“But what … is it good for?”
Engineer at the Advanced Computing Systems Division of IBM in 1968, commenting on the microchip
Talking to very different scientists today, I was remembered of an image I saw in my mind some time ago. That there are scientists who are content (and successful) by standing on an island of theory, counting grains of sand. They see the ocean of praxis as unforgiving, often tempestuous, full of unknown and possibly dangerous creatures, and with a deep and slick bottom. Occasionally they dip their big toe into the water, but the second something touches their foot, they retreat and bury their toe into the warm sand. If forced, they do swimming motions on the shore and theorize about praxis, but they refuse to dive into the water.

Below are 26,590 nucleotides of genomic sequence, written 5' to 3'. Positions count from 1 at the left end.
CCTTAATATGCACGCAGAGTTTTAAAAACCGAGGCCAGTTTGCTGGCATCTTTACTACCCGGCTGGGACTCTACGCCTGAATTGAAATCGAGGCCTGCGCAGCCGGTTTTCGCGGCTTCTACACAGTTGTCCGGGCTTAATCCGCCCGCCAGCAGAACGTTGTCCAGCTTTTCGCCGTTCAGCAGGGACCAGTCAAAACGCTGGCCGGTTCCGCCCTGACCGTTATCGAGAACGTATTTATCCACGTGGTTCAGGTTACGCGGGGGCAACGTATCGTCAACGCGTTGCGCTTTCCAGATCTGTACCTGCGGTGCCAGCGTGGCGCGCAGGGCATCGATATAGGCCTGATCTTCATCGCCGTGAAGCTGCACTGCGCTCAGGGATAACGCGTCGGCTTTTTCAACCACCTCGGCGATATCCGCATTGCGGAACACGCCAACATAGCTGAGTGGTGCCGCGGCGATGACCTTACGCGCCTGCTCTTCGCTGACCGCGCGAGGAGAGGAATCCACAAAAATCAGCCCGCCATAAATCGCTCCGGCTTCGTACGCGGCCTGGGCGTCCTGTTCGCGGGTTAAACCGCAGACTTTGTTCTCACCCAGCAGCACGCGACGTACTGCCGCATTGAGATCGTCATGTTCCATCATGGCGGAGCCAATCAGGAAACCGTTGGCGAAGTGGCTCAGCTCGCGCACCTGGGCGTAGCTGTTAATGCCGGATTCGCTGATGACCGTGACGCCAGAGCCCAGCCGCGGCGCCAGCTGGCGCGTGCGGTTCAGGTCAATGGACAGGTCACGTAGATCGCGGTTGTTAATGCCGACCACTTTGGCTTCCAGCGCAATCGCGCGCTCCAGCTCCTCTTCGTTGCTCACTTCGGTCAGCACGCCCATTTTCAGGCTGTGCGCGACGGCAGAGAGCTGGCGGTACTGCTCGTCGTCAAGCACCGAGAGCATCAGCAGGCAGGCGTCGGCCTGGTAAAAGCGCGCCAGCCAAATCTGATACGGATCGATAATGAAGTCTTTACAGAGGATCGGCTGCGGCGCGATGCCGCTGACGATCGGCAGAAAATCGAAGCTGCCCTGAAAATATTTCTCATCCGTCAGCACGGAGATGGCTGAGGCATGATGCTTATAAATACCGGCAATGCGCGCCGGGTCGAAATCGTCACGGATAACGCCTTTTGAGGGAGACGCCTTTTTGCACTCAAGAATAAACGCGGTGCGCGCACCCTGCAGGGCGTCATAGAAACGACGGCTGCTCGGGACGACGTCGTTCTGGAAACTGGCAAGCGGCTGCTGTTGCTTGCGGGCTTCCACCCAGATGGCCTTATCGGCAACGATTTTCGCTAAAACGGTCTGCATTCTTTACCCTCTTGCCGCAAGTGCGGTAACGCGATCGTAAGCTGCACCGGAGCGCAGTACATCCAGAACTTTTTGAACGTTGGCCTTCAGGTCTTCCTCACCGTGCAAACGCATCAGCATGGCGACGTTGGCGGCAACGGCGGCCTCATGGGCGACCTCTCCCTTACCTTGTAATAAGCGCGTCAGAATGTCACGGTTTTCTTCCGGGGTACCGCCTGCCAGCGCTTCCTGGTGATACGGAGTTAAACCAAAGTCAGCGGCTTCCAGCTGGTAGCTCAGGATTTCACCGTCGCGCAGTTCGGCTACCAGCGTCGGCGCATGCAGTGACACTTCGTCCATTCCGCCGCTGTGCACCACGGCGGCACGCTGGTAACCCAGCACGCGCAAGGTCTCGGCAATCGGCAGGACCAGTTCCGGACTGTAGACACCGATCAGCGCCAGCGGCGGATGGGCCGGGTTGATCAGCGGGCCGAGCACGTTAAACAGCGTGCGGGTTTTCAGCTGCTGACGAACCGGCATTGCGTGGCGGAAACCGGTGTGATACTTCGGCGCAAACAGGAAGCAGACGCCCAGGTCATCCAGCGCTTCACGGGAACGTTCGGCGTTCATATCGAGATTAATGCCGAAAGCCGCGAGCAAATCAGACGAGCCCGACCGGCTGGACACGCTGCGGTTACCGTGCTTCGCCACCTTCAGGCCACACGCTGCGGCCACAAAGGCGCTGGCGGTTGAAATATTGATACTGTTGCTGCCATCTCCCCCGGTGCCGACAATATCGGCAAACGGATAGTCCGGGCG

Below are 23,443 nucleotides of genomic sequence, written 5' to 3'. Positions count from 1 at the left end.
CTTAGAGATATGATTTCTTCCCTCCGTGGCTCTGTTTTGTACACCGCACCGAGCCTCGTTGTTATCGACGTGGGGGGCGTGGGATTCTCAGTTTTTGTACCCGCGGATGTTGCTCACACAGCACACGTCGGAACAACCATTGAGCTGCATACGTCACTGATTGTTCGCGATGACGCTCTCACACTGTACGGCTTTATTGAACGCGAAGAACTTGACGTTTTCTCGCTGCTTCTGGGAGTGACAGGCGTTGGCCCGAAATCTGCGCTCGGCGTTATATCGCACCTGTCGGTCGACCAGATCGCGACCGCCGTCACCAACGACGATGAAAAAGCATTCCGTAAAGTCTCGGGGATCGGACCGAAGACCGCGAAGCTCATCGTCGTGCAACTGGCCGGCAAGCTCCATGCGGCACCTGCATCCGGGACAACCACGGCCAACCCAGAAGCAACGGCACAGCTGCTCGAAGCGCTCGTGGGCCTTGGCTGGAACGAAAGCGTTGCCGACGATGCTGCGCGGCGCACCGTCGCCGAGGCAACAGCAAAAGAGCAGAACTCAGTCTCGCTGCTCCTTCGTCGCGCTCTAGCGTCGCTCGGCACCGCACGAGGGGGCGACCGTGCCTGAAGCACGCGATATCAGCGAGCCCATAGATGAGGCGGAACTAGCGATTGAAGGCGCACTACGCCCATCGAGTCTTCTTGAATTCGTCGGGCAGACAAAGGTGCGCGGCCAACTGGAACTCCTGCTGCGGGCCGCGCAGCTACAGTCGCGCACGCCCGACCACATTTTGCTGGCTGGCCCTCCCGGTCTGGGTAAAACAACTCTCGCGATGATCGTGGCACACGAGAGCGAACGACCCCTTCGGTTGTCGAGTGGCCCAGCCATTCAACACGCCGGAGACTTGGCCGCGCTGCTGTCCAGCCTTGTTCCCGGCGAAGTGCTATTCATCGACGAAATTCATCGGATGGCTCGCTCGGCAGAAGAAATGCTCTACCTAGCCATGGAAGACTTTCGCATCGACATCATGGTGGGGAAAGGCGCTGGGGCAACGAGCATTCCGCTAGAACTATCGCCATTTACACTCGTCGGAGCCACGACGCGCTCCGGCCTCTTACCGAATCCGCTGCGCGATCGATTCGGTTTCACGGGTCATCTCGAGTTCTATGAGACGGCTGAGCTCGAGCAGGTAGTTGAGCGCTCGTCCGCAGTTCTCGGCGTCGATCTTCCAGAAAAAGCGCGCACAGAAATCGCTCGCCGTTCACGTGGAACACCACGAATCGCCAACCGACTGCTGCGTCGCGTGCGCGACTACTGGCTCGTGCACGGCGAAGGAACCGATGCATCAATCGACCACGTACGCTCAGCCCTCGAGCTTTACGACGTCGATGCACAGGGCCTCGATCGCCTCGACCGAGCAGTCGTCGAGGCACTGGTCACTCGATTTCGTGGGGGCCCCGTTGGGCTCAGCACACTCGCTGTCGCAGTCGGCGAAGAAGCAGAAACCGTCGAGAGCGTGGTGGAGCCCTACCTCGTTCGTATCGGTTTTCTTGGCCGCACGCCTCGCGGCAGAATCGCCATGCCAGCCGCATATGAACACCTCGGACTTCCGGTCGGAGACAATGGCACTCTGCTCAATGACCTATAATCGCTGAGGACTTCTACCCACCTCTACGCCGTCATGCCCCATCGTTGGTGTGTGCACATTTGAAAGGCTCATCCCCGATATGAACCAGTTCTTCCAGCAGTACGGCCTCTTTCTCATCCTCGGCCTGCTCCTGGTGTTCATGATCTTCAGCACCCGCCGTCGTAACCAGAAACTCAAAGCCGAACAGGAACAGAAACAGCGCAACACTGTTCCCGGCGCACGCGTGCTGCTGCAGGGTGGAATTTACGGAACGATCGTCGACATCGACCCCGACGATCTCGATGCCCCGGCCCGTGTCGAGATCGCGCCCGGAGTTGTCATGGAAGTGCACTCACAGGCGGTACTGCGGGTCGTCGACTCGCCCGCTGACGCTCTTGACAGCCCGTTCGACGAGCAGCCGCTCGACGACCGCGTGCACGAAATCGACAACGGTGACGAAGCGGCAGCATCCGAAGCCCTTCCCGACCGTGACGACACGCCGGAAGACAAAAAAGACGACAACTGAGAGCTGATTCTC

Of course, if you try to swim, you might get lost, injured, or even drown. But you can also reach interesting shores and discover new lands — strange, new places not directly connected to the one you came from.
I wonder, is this view correct? Does praxis pose challenges that help scientists to move forward? Or are there scientists who should avoid the praxis, because it distorts or obfuscates? Is it different for (sub-)disciplines? For stages in research? For stages in knowing?